A report by his Global Insight shows the Charlotte metropolitan area is adding jobs faster than many metro areas in the country, although it still lags behind pre-recession employment levels. The report, prepared for this year’s U.S. Conference of Mayors, calls for two percent employment growth in the Charlotte area in 2012, well above the national forecast of 1.3 percent growth. The nation is expected to have recovered about 48 percent of the jobs lost during the recession by the end of this year, while Charlotte is expected to be back to only about 40 percent of pre-recession employment. According to the analysis by IHS Global Insight, Charlotte’s employment will be fully recovered by 2014 or 2015. About 52 metro areas are expected to have completely recovered jobs lost during the recession by the end of this year, while 99 more will have regained about half of the jobs lost.  The IHS report on 363 metro areas showed the country added more than 1.6 million jobs in 2011, the first year of net gains after three years of net job losses.
(source: www.charlotteobserver.com, 1/18/12)

***

Daimler Trucks North America announced it plans to add 1,200 jobs in the Charlotte area. The company says it will add 1,101 jobs at its Freightliner truck plant in Rowan County and about 100 jobs at its parts plant in Gastonia. The company says it will add a second shift at the Cleveland plant in Rowan County, hiring back many workers who were laid off in 2009. “We at Daimler have successfully left the recession behind,” says Daimler’s chief operating officer Roger Nielsen.  Hiring is expected to begin in February and the company says it should reach full capacity by September. Daimler currently employs more than 4,800 people at facilities in Cleveland, Gastonia, Mount Holly and High Point.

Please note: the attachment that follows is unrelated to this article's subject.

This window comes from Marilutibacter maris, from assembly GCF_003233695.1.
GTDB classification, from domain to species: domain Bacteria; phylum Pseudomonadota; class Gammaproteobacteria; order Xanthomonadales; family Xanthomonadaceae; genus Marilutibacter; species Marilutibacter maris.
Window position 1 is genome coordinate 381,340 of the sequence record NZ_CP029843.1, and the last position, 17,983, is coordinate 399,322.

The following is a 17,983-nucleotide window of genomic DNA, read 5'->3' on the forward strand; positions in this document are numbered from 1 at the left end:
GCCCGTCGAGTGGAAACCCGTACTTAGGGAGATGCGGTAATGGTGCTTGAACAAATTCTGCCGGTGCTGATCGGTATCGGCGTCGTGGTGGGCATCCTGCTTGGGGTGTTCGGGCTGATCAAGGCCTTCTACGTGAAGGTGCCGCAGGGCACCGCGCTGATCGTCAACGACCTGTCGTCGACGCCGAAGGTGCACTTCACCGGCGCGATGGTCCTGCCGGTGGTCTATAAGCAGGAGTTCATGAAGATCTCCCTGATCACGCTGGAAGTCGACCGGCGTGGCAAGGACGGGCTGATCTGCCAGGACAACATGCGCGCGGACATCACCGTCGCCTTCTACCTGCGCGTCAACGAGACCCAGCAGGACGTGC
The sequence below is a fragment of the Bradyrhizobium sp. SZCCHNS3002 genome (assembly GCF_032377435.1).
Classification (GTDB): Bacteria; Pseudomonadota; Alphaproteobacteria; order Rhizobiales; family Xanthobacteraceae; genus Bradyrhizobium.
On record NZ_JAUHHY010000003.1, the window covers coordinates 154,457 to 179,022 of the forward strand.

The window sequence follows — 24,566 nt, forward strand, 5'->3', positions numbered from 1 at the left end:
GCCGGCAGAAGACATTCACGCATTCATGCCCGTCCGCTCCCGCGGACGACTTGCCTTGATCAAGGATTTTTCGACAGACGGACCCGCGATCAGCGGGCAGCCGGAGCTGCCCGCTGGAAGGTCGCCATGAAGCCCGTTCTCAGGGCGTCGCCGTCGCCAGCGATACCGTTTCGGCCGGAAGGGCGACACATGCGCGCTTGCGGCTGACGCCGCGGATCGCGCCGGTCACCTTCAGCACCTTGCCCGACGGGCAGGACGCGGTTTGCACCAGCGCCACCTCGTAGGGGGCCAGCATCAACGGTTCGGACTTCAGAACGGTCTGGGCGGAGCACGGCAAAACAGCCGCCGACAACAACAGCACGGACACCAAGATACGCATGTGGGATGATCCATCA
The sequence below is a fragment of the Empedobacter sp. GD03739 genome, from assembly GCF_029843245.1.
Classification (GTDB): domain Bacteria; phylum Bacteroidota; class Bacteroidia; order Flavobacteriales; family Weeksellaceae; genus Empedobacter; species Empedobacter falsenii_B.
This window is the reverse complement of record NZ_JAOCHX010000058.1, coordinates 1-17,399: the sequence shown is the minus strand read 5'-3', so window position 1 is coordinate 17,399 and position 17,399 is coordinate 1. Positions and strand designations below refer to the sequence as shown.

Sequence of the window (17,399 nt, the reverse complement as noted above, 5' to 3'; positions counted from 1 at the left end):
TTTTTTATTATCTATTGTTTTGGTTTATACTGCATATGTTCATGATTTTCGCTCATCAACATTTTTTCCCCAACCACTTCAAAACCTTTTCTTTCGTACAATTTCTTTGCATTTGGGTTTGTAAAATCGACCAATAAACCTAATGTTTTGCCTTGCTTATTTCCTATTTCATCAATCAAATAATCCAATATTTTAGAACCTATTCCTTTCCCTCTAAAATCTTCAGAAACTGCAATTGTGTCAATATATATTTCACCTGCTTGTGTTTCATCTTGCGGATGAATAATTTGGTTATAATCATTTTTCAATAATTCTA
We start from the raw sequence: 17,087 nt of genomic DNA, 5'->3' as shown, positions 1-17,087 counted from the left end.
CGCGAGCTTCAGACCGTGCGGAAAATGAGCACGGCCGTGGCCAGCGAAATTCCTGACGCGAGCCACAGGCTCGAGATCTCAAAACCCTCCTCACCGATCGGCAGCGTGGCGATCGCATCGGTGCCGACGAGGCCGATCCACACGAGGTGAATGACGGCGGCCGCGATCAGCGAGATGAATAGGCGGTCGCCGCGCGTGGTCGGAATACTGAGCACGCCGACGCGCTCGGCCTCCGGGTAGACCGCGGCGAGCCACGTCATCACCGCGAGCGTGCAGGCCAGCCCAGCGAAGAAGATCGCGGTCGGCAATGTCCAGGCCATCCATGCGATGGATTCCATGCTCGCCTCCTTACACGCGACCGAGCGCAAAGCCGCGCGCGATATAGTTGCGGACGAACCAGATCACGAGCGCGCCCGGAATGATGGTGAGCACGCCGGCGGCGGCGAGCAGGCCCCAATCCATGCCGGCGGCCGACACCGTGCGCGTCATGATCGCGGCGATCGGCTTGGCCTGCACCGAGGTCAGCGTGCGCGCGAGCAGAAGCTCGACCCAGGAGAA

(source: Charlotte Business Journal, 1/12/12)

***

PNC Financial Services says it plans to lay off 621 people in North Carolina after completing the acquisition of RBC Bank USA, based in Raleigh. Pittsburgh-based PNC says the layoffs will be in Wake County and Rocky Mount.  PNC announced last June that it would acquire RBC, the banking arm of Royal Bank of Canada, for $3.45 billion. PNC says some of the layoffs will be offset by new hires in Raleigh and Rocky Mount, although it did not specify how many new jobs it expected to create.
(source: Pittsburgh Business Times, Charlotte Business Journal, /9/12)

***

A large mixed-use development on Main Street in downtown Greenville is moving ahead after below-market financing was secured for the project. Greenville New Markets Opportunity LLC said more than $18.5 million is available for the Hughes Development Corp. project at the corner of Main and Washington streets. The development, located next to Piazza Bergamo, is expected to include the corporate headquarters of CertusBank, which will employ 350 people. The women’s retail store Anthropologie and Haynsworth Sinkler Boyd P.A. law firm, employing 100 people, also plan to occupy the development.